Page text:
For most people facing bankruptcy, taking on the additional expense of a bankruptcy lawyer may seem unnecessary and impossible. After all, how hard can the bankruptcy process be? Why spend the money on a lawyer? But the truth is, not hiring a lawyer now may cost you a lot more in the end. Mistakes in bankruptcy filings cost people their homes, their cars, and more money.
When it comes to bankruptcy, timing is everything. If you file for bankruptcy too late, your home can be foreclosed or your wages garnished. If you file too soon, you may lose a much needed tax refund or the the chance to take advantage of better bankruptcy terms. Knowing what to do, and when to do it, are crucial parts of successfully filing for bankruptcy. Let us, the experienced Jacksonville bankruptcy attorneys of Beller and Bustamante, help you file for bankruptcy the right way at the right time.
Most client wait to file bankruptcy until they are absolutely stressed, can no longer take the calls from the creditors, and are at wit’s end. This is not the way anyone should live their life especially in the current state of economic stress.
In a recent article by Suze Orman, she wrote that almost everyone needs a trust and revocable trusts are the way to go. The reality is that how you title your property and finances determine whether a trust is appropriate for you. What I do as an attorney is review with my clients their assets and what they want to happen to those assets after they pass. That is an estate plan.
Your beneficiary is a person or entity (like a charity) who will get assets from you or your estate. They could be a beneficiary of an insurance policy, a trust you have established, or the property or money you leave behind (your estate) when you die. It is important to designate the people or entities you want to receive your assets. It’s also important to think about who would get those same assets if your beneficiaries die before you, or the charity has closed, and you haven’t changed the beneficiary designation.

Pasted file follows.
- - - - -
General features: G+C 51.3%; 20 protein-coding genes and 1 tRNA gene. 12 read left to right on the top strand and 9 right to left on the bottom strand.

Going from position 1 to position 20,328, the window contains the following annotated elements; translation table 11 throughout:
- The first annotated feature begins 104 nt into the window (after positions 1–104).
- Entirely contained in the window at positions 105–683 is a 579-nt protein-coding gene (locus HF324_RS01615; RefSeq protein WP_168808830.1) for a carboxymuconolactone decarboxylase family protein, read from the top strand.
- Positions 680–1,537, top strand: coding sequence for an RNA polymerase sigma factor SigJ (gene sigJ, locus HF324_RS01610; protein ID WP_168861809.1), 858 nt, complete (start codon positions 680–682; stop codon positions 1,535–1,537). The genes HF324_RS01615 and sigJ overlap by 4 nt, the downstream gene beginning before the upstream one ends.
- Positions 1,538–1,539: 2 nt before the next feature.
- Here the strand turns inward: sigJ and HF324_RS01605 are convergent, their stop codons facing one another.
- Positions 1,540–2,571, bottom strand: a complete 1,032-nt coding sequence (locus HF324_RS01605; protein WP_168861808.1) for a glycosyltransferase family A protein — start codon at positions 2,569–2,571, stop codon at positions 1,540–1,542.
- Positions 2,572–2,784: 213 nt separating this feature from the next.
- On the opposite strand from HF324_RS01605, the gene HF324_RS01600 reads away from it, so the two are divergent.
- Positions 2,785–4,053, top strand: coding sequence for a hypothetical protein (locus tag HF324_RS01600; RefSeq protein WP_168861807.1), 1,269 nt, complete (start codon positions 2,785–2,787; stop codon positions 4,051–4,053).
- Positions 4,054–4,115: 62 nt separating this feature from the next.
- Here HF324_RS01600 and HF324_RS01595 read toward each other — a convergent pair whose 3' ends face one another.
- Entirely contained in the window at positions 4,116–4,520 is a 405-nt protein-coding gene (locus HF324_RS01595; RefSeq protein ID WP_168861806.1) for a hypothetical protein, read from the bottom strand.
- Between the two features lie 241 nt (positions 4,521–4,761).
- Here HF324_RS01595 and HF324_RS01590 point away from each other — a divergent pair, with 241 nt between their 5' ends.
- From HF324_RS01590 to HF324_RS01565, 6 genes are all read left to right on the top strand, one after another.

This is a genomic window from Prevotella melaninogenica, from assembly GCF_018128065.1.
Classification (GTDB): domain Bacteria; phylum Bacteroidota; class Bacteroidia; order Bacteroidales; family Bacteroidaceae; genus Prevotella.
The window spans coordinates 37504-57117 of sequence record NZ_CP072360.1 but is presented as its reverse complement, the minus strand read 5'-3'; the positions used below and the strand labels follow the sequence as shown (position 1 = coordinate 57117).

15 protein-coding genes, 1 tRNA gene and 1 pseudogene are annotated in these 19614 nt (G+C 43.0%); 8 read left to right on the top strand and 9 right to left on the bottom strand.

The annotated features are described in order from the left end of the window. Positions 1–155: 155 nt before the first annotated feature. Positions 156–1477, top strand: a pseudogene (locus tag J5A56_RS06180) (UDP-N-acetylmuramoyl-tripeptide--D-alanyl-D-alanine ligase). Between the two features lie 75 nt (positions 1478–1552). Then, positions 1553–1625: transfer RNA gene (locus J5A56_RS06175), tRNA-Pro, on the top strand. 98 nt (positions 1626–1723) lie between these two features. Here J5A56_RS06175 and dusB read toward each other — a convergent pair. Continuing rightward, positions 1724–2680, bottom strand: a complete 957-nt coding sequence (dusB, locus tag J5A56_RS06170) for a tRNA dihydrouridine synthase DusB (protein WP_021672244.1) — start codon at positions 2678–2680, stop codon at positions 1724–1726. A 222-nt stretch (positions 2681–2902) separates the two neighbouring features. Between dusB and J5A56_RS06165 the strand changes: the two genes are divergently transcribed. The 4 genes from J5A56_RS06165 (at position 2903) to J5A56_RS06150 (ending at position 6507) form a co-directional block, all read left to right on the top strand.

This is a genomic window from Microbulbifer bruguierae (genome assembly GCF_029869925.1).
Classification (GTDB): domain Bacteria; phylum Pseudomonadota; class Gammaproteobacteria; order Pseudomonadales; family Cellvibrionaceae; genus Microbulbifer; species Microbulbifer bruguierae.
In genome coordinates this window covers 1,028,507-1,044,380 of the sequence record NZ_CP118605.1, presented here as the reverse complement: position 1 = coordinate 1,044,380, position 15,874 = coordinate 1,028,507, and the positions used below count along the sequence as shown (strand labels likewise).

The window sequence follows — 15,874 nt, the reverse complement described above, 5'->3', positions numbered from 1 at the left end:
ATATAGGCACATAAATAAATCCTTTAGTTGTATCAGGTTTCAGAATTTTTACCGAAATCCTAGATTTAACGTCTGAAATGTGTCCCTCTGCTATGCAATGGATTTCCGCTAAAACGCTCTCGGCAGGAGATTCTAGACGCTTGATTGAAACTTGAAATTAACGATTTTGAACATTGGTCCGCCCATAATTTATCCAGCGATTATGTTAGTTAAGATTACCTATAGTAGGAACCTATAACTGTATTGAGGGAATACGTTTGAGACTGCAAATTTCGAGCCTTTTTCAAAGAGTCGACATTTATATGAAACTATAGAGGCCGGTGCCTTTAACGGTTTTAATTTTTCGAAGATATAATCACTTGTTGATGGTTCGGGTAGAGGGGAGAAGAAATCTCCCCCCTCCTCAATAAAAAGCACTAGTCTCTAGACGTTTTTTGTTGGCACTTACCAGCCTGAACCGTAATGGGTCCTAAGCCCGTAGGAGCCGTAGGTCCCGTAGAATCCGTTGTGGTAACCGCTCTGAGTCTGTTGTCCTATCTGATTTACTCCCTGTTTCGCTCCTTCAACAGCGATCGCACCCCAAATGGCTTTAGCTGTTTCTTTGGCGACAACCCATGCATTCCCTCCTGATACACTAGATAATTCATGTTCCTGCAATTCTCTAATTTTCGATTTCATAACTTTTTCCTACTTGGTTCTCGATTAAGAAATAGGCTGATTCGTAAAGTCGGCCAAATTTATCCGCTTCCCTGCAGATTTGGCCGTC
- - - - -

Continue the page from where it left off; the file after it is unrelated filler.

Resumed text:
The general definition of a trustee is a person, or entity (like a bank), who holds and manages assets for the benefit of others. When Beller & Bustamante attorneys draft a will, we want our clients to nominate someone to take care of any property or money that shouldn’t or can’t be given directly to the beneficiary. For instance, your children may be over 18, but if you die many years in the future and some of your assets go to grandchildren who are under 18, they can’t legally manage the assets. A judge will have to appoint a trustee.
Wills are drafted to last as long as you have no significant changes in your life or in your wishes.
You should review your will annually to ensure that you still want the people you have appointed as personal representatives, trustees and/or guardians, and that your existing property will still go to the people you had intended and in the manner you had intended.